We do what we must

– High on Hate – Addicts: Black Meddle pt II

While black metal is worthy of our critical attention, it is also constantly there to remind us of this sometimes mortally troubling relationship between artist and audience. In the case of black metal, it is easy for us not involved to separate ourselves from the things we do not like and to celebrate what we do. For the artists, it is very much their entire lives condensed into their work, and one can not glorify and ignore parts of a life on a whim.

A friend of mine once described her thoughts on art to me, after she had read a book for a class. I can’t remember the title, but that is not important, her words stuck in my head. They are thoughtful, sincere, and powerfully apt (as she usually is).

I do like the way that this author describes the way that art works. It gives form to the immaterial, confronting the viewer with new interactions with the materials that surround us, thereby creating new thought processes rather than objects of knowledge.

I have always been drawn to more formalist approaches to things, as I like to work with processes of intent and purpose, and I think that this really nails down the purpose of art. Though I could certainly go into Benjamin or Adorno, I like the simplicity of this statement more and it focuses on the audience, rather than the artist. It gives the consumer agency in the artistic process.

The Tweet mentioned above is destructive for several reasons. It removes the idea that audience is able to think critically about what they are consuming. It strips the listener from being able to enjoy any type of art, and it revokes their ability to acknowledge and think critically about those responsible for the things they like. This is probably why the stance was later rejected by Pitchfork’s Brandon Stosuy. Keith Kahn-Harris can like Burzum, and I can continue to like Leviathan.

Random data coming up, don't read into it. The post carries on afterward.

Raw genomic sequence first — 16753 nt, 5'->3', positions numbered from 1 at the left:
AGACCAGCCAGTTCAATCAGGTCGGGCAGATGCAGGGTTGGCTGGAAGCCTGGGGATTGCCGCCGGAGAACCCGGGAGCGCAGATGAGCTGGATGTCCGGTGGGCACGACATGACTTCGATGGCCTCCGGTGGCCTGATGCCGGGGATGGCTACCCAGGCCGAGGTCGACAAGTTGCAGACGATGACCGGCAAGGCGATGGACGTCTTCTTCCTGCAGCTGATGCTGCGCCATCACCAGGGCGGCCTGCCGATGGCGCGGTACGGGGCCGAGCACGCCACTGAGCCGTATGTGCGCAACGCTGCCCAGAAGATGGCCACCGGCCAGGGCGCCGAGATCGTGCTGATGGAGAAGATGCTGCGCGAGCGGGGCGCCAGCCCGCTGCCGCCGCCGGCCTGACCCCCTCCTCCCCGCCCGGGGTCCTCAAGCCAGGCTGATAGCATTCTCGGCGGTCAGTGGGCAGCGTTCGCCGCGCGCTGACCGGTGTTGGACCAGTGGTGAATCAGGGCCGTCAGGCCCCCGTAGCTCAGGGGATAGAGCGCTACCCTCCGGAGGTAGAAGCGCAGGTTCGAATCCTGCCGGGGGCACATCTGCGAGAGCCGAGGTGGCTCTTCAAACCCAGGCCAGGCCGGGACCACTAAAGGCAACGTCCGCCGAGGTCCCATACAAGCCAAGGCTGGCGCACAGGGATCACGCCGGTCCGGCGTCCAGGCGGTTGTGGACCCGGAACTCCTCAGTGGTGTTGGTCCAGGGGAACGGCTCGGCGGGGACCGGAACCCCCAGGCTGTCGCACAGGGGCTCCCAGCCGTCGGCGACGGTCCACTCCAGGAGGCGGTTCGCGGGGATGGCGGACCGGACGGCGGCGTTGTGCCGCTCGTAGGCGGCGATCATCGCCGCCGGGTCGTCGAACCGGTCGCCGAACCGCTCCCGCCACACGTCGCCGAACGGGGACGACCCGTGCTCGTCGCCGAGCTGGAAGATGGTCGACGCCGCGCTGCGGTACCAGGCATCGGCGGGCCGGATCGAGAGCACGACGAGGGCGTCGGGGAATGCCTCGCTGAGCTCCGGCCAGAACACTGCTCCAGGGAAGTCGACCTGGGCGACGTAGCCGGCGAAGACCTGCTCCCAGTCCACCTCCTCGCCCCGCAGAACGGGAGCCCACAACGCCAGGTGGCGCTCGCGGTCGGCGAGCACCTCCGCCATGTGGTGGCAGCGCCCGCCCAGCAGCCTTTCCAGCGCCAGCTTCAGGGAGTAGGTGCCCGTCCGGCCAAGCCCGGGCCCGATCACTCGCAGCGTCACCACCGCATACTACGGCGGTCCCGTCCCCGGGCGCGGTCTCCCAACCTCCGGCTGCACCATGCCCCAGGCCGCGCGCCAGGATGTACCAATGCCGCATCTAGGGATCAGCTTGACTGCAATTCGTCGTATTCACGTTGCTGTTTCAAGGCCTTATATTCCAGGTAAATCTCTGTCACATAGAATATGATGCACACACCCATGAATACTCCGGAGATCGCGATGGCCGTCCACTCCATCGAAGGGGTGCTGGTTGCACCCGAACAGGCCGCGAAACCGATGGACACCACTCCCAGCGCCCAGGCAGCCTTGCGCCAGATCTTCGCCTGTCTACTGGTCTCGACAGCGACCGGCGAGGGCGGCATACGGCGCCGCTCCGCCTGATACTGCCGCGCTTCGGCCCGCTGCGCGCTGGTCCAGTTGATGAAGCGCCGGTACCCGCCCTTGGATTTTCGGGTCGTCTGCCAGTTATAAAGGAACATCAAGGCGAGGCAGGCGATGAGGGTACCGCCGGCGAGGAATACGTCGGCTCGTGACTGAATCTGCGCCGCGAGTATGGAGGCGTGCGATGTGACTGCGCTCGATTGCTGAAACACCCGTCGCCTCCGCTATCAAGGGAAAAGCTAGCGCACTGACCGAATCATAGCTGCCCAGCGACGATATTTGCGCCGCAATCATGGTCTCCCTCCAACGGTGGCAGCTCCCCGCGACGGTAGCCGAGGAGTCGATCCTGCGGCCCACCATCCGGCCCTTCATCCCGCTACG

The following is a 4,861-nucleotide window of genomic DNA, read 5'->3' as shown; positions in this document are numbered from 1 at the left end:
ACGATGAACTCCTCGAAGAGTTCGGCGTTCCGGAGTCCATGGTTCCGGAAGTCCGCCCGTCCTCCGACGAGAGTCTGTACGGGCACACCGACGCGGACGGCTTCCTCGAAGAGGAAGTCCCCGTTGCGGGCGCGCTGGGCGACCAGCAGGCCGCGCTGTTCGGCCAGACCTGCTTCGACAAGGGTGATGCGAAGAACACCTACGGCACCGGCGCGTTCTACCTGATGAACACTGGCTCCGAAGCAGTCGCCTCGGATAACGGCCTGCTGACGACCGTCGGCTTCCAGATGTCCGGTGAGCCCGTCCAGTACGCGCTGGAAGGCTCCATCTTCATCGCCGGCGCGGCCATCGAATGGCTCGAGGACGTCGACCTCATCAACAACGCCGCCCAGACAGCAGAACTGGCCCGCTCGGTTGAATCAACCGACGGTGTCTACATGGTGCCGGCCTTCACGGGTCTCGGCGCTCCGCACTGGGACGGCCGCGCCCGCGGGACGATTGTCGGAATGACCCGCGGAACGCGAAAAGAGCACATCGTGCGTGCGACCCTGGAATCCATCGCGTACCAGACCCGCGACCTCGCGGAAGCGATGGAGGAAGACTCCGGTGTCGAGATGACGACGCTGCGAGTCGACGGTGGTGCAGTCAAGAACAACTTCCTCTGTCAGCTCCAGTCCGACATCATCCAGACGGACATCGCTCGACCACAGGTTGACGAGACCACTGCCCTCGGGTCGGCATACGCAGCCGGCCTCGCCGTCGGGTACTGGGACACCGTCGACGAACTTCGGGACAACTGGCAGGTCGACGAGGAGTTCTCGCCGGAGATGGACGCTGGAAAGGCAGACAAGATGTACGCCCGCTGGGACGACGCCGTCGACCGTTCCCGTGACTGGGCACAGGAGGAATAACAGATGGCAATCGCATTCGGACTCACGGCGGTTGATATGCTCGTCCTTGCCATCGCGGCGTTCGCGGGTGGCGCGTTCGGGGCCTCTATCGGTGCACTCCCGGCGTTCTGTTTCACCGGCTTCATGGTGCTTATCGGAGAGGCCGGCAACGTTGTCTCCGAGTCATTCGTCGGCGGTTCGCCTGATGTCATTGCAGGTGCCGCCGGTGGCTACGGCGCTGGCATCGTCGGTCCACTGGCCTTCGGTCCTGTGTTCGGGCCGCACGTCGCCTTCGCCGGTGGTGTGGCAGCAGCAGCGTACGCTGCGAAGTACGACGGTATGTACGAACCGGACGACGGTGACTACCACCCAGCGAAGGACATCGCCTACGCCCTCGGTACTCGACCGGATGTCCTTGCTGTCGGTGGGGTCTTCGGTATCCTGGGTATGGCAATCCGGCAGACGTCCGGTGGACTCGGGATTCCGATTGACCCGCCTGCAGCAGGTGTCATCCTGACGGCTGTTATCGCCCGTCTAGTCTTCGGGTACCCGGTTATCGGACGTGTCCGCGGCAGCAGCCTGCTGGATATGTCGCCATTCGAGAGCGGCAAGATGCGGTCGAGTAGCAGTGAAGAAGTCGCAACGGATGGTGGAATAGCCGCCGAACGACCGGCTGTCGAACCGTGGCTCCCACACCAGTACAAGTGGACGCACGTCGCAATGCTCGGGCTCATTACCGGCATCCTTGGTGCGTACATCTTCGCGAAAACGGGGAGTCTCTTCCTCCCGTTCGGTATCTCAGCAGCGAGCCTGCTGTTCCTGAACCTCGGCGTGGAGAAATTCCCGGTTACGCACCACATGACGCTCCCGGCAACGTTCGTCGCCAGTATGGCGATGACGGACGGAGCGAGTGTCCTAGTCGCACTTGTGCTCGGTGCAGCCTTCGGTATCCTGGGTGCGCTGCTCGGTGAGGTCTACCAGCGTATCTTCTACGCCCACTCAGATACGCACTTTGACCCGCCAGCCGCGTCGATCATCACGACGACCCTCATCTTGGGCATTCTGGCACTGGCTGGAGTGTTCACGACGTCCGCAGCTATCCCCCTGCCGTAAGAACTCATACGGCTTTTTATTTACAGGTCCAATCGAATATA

In a sense, Leviathan’s TTTW is a perfect example of why cultural literacy is important, and how badly it is ignored in contemporary education. Though we should be aware of the aura surrounding of a piece of art, never should it be able to overshadow the consumer’s ability to interpret, negotiate, criticize, or enjoy a piece of art. A piece of art is not attempting to convince us of any particular ideology, but only to make us think. Our ability to critically engage a piece of art is not entirely dependent on role of the artist and we should not allow the creator to have all the social and cultural power in this dynamic relationship. Negating the ability of the consumer to think critically is damningly destructive and ignores the purpose of art in the first place.

The ability to be critical is an ethical action. Geoffrey Harpham states in his book Shadows of Ethics that:

It is also the office of criticism to promote literature’s immediacy, concreteness, vitality, and affective richness, and so to assert the claims of literature as a way of understanding human life that is superior to philosophy. –Harpham, iiiiv

It is not unreasonable to replace “literature” with “art” or even “culture”. The study of culture, art, media, music, or any related concept is important, and these can all tell us something about the understanding of human life – even True Traitor, True Whore. Good art (and I use that phrase begrudgingly) should make us feel and think, but exactly what is up to the consumer. It is not unethical to consume art by seemingly unethical individuals as long as you are able to think critically about what you are consuming. One should not feel troubled about buying a Leviathan album, but one should be aware of the context in which it was created.

I can’t wait to buy this album and listen to it very loudly in my car.

Stuff to Read – 06/25/11

LulzSec, Anonymous, & #AntiSec: Thoughts on Lulz and Ethical Hacking  –